Some performance-tuning tips

Today’s post is about performance. My goal is to show that contrary to widespread perception, Matlab is not inherently too slow to be used for real-life programs. In fact, by taking a small amount of time (compared to the overall dev time), Matlab programs can be accelerated by a large factor. I wish to demonstrate this claim with work that I recently completed for the Crustal Dynamics research group at Harvard University. They have created interactive Matlab GUIs for earthquake hazard, visualizing deformation and motion at plate boundary zones, recorded as GPS velocities:

Crustal dynamics visualization GUI

Crustal dynamics visualization GUI

These GUIs served them well for several years. But when they recently tried to analyze larger problems that involved far more data, it was getting so slow that it limited their ability to interrogate the GUI results effectively and do productive science (take a look at all the data points around New Zealand in the screenshot above). This is when I stepped in to help.

Two main performance issues stood out above the rest: Loading the data, and displaying the textual labels of numeric slip rates.

I/O: Loading data

I began with optimizing the data load time. This involves loading several different data files, which have custom textual formats. Of course, had the data files been initially created in some binary format, we could load it much faster. But we were faced with an existing situation where the textual data format was a given fact. Using Matlab’s profiler, it quickly emerged, as expected, that most of the time was spent parsing the text files. Two specific types of parsing were used, and they were both quite slow: reading the input files using textread, and parsing the input data using str2num.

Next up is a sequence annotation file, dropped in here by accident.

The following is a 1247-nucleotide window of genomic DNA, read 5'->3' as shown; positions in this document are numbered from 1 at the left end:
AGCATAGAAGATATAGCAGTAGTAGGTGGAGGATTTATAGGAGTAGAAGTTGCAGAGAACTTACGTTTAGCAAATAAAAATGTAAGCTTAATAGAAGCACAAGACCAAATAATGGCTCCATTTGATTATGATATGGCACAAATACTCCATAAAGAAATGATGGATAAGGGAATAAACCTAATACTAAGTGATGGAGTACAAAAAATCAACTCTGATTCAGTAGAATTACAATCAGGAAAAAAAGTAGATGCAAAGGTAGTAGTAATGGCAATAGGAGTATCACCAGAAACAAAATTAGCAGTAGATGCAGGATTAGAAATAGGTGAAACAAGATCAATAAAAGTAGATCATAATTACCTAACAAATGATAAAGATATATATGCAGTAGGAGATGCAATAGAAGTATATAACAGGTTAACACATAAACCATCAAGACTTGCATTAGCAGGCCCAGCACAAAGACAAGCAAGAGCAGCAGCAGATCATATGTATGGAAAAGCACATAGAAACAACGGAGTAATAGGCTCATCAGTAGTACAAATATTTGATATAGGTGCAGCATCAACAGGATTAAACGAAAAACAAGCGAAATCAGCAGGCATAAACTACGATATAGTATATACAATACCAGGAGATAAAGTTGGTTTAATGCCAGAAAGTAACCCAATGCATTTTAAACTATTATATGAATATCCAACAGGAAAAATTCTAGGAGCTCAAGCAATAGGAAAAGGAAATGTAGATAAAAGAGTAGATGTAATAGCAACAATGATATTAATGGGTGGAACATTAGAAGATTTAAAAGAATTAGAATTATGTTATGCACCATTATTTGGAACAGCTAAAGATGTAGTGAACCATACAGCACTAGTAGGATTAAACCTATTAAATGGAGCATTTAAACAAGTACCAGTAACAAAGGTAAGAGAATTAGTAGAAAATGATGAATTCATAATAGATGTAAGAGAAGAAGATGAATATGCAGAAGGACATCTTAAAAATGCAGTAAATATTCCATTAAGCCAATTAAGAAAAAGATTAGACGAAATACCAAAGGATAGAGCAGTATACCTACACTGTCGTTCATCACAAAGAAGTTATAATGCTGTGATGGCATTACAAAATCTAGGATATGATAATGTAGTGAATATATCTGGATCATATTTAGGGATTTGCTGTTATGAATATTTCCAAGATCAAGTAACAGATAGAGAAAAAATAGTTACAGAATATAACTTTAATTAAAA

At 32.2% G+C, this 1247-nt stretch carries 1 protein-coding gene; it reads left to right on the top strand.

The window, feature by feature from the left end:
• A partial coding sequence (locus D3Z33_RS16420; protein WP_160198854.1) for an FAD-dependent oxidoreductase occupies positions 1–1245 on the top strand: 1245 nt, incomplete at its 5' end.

To read the data from the files, I replaced the textread calls with corresponding textscan ones:

% Old (slow) code:
[Station.lon,, Station.eastVel, Station.northVel, ...
 Station.eastSig, Station.northSig, Station.corr, ...
 Station.other1, Station.tog,] = textread(fileName, '%f%f%f%f%f%f%f%d%d%s');
% New (fast) code:
fid = fopen(fileName,'rt');
c = textscan(fid, '%f%f%f%f%f%f%f%d%d%s');
fn = {'lon', 'lat', 'eastVel', 'northVel', 'eastSig', 'northSig', 'corr', 'other1', 'tog', 'name'};
Station = cell2struct(c,fn,2);

To improve the performance of the str2num calls, I differentiated between two sub-cases:

In some cases, str2num was simply used to round numeric input data to a certain numeric precision. I improved this by changing the str2num calls with corresponding calls to round (which accepts an optional precision argument since R2014b):

% Old (slow) code
Station.lon = str2num(num2str(Station.lon, '%3.3f'));
% New (fast) code
Station.lon = round(Station.lon,3);        % R2014b or newer
Station.lon = round(Station.lon*1e3)/1e3;  % R2014a or older